The General Register Office (GRO) in England and Wales was created in 1836 to record births and deaths. Because of the nationwide structure of registration districts and sub-districts that the GRO created, it was decided that the agency would be given responsibility to conduct the fifth decennial census in 1841. It also coordinated the census for Scotland in 1841 and 1851. The original census act required that enumerators should record in writing the name, age, sex, and occupation of every person living in the home. The schedules also recorded whether the individual was born in the county in which he/she was residing in 1841, or if they were born in Scotland, Ireland, or “Foreign parts.”
John Rickman was the clerk to the House of Commons, and started implementing procedures for taking the census. Registration sub-districts were subdivided into enumeration districts for the purposes of taking the census. When Rickman died in August 1840, he was replaced by Thomas Lister, the first registrar general.
Lister was eager to introduce some changes. Just two months before the census was due to be taken in June, he managed to push a bill through Parliament to implement three major changes:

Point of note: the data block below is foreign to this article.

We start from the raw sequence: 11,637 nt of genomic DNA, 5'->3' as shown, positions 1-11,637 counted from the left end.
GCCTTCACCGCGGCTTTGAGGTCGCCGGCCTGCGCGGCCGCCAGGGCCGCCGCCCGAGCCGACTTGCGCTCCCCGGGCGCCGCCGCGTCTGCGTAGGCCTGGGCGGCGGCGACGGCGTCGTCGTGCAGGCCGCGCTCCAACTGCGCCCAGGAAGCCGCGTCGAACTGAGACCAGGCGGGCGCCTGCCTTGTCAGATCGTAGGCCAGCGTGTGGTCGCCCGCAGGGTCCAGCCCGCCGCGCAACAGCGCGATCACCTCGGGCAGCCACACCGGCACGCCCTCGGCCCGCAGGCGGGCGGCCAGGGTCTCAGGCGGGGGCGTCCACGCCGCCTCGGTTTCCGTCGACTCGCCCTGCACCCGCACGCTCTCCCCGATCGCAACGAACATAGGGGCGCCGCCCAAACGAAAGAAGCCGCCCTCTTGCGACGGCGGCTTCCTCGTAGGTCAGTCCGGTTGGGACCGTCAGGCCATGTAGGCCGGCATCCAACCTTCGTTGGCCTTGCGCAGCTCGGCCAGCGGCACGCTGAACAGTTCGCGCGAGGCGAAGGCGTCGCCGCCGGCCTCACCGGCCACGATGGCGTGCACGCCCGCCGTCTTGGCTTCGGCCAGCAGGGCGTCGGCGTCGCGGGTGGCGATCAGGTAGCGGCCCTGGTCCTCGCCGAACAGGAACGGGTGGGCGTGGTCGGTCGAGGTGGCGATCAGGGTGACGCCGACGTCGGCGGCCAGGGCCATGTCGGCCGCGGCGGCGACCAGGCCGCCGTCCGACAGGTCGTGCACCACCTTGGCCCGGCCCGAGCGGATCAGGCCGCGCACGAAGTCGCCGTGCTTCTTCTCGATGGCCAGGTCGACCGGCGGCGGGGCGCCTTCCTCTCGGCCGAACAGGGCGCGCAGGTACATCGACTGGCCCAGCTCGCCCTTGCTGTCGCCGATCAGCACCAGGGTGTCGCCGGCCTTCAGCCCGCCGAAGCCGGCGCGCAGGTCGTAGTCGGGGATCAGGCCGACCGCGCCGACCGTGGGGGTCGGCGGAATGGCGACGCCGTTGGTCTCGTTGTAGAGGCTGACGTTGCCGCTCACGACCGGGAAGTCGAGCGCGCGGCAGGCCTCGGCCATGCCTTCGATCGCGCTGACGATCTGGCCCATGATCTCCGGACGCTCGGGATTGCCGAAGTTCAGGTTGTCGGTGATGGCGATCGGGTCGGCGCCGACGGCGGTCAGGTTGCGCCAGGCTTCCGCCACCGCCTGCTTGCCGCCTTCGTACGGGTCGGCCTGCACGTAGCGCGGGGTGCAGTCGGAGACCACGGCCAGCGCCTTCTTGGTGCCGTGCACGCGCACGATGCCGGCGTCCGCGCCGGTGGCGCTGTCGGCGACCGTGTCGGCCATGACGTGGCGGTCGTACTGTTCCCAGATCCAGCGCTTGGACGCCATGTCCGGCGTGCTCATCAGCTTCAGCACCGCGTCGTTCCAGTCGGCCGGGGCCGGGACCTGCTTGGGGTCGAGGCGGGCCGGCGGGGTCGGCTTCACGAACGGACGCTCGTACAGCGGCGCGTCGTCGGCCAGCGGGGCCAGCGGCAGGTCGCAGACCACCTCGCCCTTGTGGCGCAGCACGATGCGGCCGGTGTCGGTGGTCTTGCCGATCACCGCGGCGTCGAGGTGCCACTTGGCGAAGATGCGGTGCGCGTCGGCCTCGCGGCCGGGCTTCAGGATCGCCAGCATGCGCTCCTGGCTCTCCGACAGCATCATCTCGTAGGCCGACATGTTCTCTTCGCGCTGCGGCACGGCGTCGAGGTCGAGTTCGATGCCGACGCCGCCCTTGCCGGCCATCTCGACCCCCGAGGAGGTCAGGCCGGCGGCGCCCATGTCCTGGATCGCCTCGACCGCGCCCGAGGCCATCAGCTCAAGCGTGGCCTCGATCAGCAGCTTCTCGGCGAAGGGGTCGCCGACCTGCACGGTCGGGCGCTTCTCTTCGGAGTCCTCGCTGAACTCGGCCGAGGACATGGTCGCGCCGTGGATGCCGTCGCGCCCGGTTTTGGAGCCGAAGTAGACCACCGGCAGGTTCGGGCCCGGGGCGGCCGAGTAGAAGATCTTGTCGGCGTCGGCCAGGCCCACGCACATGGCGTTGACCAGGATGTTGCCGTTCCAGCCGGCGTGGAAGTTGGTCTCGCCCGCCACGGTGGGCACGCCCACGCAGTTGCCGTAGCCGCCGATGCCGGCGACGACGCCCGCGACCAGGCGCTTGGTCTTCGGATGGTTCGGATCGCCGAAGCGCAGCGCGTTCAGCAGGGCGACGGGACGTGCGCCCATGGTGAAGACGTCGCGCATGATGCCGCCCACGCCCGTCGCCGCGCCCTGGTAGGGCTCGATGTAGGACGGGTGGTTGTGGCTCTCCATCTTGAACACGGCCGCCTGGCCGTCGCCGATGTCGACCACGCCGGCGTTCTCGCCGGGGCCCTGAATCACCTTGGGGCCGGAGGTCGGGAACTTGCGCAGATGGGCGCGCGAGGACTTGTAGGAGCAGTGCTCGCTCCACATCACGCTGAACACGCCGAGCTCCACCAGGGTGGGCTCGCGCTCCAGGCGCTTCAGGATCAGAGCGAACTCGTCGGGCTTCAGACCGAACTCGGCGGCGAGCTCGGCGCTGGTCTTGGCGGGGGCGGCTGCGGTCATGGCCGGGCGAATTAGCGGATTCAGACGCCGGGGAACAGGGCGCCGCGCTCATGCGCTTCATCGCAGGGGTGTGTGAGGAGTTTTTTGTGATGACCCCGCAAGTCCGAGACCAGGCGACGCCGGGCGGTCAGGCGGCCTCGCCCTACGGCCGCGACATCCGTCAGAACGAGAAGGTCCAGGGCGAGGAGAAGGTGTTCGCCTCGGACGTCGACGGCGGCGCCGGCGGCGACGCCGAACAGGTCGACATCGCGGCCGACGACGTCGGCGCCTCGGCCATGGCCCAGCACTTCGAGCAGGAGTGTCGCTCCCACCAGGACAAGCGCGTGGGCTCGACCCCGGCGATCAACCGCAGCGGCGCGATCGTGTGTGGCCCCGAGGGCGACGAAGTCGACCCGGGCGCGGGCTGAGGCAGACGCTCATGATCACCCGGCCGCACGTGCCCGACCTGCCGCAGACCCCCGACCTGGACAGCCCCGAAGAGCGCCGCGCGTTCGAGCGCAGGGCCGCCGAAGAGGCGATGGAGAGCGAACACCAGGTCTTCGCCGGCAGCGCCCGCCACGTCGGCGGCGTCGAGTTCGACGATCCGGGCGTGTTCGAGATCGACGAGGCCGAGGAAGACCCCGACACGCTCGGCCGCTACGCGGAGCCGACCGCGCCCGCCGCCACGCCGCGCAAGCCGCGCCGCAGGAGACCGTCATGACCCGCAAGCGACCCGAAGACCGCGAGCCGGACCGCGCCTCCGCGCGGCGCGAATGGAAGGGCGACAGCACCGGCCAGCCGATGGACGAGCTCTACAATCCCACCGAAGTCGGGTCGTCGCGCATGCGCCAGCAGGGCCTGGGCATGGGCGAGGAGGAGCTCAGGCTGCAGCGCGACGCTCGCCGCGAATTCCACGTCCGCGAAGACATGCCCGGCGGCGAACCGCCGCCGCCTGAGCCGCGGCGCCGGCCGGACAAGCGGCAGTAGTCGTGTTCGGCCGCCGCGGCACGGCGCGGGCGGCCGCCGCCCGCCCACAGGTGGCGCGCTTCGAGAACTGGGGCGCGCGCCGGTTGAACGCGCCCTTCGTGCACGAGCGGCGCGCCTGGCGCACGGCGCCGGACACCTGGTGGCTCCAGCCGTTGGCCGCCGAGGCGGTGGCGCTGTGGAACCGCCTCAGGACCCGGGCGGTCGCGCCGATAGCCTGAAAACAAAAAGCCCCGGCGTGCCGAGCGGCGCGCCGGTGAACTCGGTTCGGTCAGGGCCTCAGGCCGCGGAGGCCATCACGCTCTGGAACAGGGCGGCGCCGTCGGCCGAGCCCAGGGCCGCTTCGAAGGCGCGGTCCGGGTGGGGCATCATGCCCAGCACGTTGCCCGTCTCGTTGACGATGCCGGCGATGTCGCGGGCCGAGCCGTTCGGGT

- The census date was changed from Wednesday, June 30, to Sunday, June 6.
- Originally, everyone was to have their exact age reported. With the new bill, individuals over the age of 15 would no longer have their age expressed exactly. Every person age 15 to 19 would have their age represented as 15. People aged 20 to 24 would be listed as age 20, and so on in five-year increments. Each person would be listed according the five year increment below their actual age (or their actual age if it was a multiple of 5).
- Census schedules would now be filled out by householders, not the enumerators. The householder schedules would be collected by the enumerator and the information copied into books known as the enumerator schedules, which would become the official copy. This process remained in place until the 1901 census.
While the first change does not impact genealogists very much, the second and third changes have a major impact. When using the censuses, it is important to understand that ages of adults are represented as a five-year date range.
Also, the process for taking the census leaves data open to potential problem. The enumerator may have had difficulty reading the householder’s handwriting, or may have omitted information. Pages may have been accidentally lost. Transcription errors may have occurred when copying the information into the enumerator schedules. Unfortunately, the original householder schedules were destroyed, thus they cannot be examined.
U.K. census records can be consulted on many websites, including Ancestry.com and Ancestry.co.uk, FindMyPast.co.uk, ScotlandsPeople.gov.uk, FamilySearch.org, and FreeCen.org.uk. For more information about the 1841 U.K. census (or other censuses), consult Peter Christian and David Annal’s Census: The Expert Guide (Kew, England: The National Archives, 2008).